Boy do I have a lot to say about this one.Major points: it is unfiar and poor logic to look to the past pre-scientific method and use their incorrect assumptions to beat up the scientific method; you confuse (perhaps deliberately) faith, belief and supposition. There is no faith' involved in the scientific method. Changing theories are a strength of the methodology (the discovery of facts that do not fit the theory requires a re-working of the theory).The fundamental difference between the two is that one (science) is open-ended and does not posit any pre-existing conditions. Religion does, no matter how small and insignificant one wants to make them in order to try and fit them in.The analysis in the comments so far is so euro-western civ centric that it's hardly worth commenting on: what about China? what about the advanced civilizations in Africa (animist religions)?The conclusion that those other religion-based regions are just now catching up' totally ignores history, colonialism and so many other factors it is hardly worth addressing.

      March 2, 2012 at 1:43 pm |
  10. Alan

    This blog presumes that there are smeared uses of "faith" and "belief" that overlap, and that is quite contestable. In formal epistemology there are distinctions between relative degrees of belief and knowledge that depend upon credences that vary by evidential strength assessed in some way. Even opinion can be placed on that scale as relatively informed or uninformed. But faith usually is off that rational scale–it is posited independently of relative strength of credences, and usually only in some cultural or traditional context. So, this blog's avowed topics mix rational apples with nonrational oranges. Believing otherwise, as is apparently this blog's avowed purpose, is a commitment to the folly of thinking that any blog is better than none. But some blogs clearly can just accomplish one thing–perpetuate confusion. My challenge to this blog is to produce clarity about matters of faith, belief, and knowledge beyond what it has stated thus far.

    May 19, 2010 at 10:02 pm |
  11. TopOTheMornin

    I'd love to see an Atheist blog here, or at least something related to non-belief. Until then, I hope the Flying Spaghetti Monster and Pastafarianism is covered deftly. Ramen!

    May 19, 2010 at 5:54 pm |
    • jderby1941

      I like the idea of including atheism (and other non-theist beliefs). I'm a Christian, but I really like to learn what others are thinking and why they think that way.

      May 19, 2010 at 6:50 pm |
    • William Ross

      May his noodly appendages touch you!

      December 23, 2010 at 10:01 am |
  12. Ddubbya

    Fantastic idea.

    While I am an atheist, I am also a practicing Buddhist. Talk about caught between two worlds.

    I understand and believe that we must keep religion seperate from government, but the reality is (I know fellow atheists, I know) our nation and our world is dominated by religions. There are thousands of deities that are worshiped daily. That has to account for something. And, you are right, it does in one way or another effect how we deal with others.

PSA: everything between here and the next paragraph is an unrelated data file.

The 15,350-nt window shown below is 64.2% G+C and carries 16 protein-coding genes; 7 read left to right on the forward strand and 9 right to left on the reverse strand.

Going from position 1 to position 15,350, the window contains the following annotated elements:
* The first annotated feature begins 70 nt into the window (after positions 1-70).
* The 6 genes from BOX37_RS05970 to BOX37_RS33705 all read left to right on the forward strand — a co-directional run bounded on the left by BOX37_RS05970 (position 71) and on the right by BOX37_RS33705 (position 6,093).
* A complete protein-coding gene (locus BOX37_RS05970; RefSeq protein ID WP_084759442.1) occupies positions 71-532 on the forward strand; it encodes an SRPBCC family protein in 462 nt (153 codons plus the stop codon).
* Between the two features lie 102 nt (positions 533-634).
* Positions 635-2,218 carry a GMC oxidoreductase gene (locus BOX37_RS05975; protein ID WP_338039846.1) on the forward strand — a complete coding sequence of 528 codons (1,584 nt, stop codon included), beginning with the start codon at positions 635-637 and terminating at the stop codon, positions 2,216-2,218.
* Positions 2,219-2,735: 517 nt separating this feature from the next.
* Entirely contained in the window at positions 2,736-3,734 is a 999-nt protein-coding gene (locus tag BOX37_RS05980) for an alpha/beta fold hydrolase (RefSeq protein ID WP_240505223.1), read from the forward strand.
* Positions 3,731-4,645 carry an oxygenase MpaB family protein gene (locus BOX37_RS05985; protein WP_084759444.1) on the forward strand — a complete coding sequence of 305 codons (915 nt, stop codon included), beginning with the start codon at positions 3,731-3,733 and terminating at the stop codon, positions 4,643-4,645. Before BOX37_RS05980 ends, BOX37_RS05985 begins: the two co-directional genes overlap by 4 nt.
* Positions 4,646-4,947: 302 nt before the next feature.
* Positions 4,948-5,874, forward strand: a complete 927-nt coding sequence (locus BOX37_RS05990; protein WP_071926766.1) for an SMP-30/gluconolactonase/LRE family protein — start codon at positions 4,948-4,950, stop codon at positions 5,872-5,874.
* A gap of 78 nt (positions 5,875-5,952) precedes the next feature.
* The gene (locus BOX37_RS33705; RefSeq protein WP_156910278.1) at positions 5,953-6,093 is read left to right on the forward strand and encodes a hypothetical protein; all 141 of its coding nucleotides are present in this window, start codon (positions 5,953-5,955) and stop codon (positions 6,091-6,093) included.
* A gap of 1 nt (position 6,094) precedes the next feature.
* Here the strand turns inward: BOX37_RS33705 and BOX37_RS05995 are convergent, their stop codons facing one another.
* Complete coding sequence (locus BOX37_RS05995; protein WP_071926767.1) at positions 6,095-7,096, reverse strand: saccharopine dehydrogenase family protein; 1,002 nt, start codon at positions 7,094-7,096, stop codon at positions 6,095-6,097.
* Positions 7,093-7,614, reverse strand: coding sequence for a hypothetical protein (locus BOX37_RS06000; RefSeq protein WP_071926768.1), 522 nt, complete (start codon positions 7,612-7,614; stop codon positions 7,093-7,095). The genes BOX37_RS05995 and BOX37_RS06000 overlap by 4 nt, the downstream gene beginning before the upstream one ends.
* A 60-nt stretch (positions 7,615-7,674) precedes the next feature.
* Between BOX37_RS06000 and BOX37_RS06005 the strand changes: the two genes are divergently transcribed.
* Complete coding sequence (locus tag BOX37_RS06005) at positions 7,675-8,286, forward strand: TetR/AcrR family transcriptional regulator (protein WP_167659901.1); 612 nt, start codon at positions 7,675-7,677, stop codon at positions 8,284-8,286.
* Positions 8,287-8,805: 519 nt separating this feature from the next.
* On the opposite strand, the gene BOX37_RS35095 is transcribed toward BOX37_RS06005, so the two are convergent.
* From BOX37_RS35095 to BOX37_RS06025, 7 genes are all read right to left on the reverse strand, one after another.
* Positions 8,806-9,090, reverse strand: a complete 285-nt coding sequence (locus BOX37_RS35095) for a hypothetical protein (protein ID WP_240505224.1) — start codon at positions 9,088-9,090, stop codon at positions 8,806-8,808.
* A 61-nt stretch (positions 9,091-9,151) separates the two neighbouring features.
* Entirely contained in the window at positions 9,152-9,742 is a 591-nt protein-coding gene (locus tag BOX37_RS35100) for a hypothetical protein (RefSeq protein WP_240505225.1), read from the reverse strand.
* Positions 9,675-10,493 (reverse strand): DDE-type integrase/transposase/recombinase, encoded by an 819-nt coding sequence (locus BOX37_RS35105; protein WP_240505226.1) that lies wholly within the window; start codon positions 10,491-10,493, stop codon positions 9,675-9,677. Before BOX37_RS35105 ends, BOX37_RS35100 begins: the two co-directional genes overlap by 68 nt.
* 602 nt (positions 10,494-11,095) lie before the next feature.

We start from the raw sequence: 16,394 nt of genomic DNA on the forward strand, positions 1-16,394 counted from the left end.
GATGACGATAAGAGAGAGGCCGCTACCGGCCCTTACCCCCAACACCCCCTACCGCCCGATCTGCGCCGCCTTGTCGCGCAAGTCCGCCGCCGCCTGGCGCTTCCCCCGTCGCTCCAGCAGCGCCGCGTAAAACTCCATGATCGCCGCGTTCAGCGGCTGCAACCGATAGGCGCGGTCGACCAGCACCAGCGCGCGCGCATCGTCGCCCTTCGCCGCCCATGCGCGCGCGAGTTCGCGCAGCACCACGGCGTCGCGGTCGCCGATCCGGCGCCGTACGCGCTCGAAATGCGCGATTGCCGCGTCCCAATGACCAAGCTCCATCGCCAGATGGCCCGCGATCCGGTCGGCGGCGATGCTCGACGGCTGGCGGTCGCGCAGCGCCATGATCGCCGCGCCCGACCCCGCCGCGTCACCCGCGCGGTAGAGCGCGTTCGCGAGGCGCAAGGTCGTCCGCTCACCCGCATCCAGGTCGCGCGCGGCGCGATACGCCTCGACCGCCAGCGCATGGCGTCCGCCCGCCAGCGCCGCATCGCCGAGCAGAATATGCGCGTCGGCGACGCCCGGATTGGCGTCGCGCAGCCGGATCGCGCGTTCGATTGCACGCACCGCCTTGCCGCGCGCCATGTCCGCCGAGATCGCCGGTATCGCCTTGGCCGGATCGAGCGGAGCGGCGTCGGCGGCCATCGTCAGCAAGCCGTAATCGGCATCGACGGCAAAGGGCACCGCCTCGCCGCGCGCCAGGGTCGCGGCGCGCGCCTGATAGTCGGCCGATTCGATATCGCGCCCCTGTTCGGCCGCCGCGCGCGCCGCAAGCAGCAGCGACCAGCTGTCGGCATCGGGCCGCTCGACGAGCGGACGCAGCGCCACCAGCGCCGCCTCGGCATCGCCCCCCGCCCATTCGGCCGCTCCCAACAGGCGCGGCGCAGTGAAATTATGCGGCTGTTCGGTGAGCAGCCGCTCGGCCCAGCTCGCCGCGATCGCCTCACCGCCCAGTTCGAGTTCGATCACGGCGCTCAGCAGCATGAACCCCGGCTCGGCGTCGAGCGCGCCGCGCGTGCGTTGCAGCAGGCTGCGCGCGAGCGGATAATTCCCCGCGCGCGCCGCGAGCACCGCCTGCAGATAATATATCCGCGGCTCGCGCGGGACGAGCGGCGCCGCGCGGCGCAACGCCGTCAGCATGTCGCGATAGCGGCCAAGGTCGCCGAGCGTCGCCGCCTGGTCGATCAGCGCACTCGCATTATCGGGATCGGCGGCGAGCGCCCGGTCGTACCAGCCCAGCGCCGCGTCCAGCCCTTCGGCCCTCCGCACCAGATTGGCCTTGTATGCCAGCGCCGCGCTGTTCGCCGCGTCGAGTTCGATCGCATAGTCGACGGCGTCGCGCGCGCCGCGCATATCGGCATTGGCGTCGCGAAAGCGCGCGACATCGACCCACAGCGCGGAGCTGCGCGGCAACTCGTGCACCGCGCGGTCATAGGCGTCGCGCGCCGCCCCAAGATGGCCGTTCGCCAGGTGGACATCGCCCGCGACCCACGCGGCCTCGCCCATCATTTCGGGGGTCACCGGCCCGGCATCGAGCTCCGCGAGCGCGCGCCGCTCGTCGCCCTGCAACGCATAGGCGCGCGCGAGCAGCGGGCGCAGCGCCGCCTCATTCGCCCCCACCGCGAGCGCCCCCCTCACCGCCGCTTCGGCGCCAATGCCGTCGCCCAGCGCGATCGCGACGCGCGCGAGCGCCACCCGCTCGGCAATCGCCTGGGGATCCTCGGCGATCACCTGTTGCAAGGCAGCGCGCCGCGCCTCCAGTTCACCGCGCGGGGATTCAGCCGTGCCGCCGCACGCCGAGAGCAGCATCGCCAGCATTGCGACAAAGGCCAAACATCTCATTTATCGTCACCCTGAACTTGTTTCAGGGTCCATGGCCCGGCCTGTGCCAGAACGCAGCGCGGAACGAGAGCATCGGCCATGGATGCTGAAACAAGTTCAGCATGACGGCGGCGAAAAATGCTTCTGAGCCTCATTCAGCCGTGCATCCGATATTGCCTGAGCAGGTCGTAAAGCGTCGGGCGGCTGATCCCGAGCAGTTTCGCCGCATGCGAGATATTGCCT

If we could all just take the time needed to understand where the next person is essentially coming from, I think this world would be a better place.

    And to those that automatically see this as religious propganda, I urge you to approach this with an open mind. Not everyone that has a religion or is religious is or will be against you.

    May 19, 2010 at 5:19 pm |
    • KarlMind

      Ddubbya – As another non-theist/Buddhist, I frequently find myself involved in conversations about the difference between religion and spiritualism. It will be interesting to see how this blog differentiates between the two, and in how that difference influences newsmakers and events, and the coverage of same.
      Dan – I suspect (although I hesitate to predict) that you and your fellow contributors will find religious conflict – not spiritual conflict – to be at the root of most of the people and events you cover. I'm looking forward to your efforts.

      May 19, 2010 at 6:35 pm |
    • Guest

      Good, this world has enough self worship in it.

      May 24, 2010 at 3:35 pm |
  13. phnxrth

    The belief blog? Is that for sheeple, those who can't see through stupid agendas and have no idea what to think? Better work hard, you're gonna need a pile of em to make it profitable to ya.

    May 19, 2010 at 5:06 pm |
    • Guest

      I will if you will work on your spelling. I understand Latin also if thats easier for you.

      May 24, 2010 at 3:33 pm |
  14. phnxrth

    I could only stomach skimming bits of this as it reeks of pro-religious sentiment, which is these days usually used AGAINST the religious. Ooo, you'd better be afraid, someone may be trying to use your religious beliefs against you! You'd better believe they are and they're right under your nose...

    If people have to be dumb, I guess it shouldn't be without paying the price.

    May 19, 2010 at 4:58 pm |
    • Guest

      Services @ ACLU are when?

      May 24, 2010 at 3:31 pm |
  15. Bazoing

    Most of this stuff is religion, not belief.

    May 19, 2010 at 3:57 pm |
    • Poly

      It must be one of those Frank Luntz word transformations, where polling suggests that the words such as "faith" and "belief" rank higher than the hot-button word of "religion". So everyone will say "faith" and "belief" and pretend that's what were talking about, but we will all know that religion is at the root of the conversation.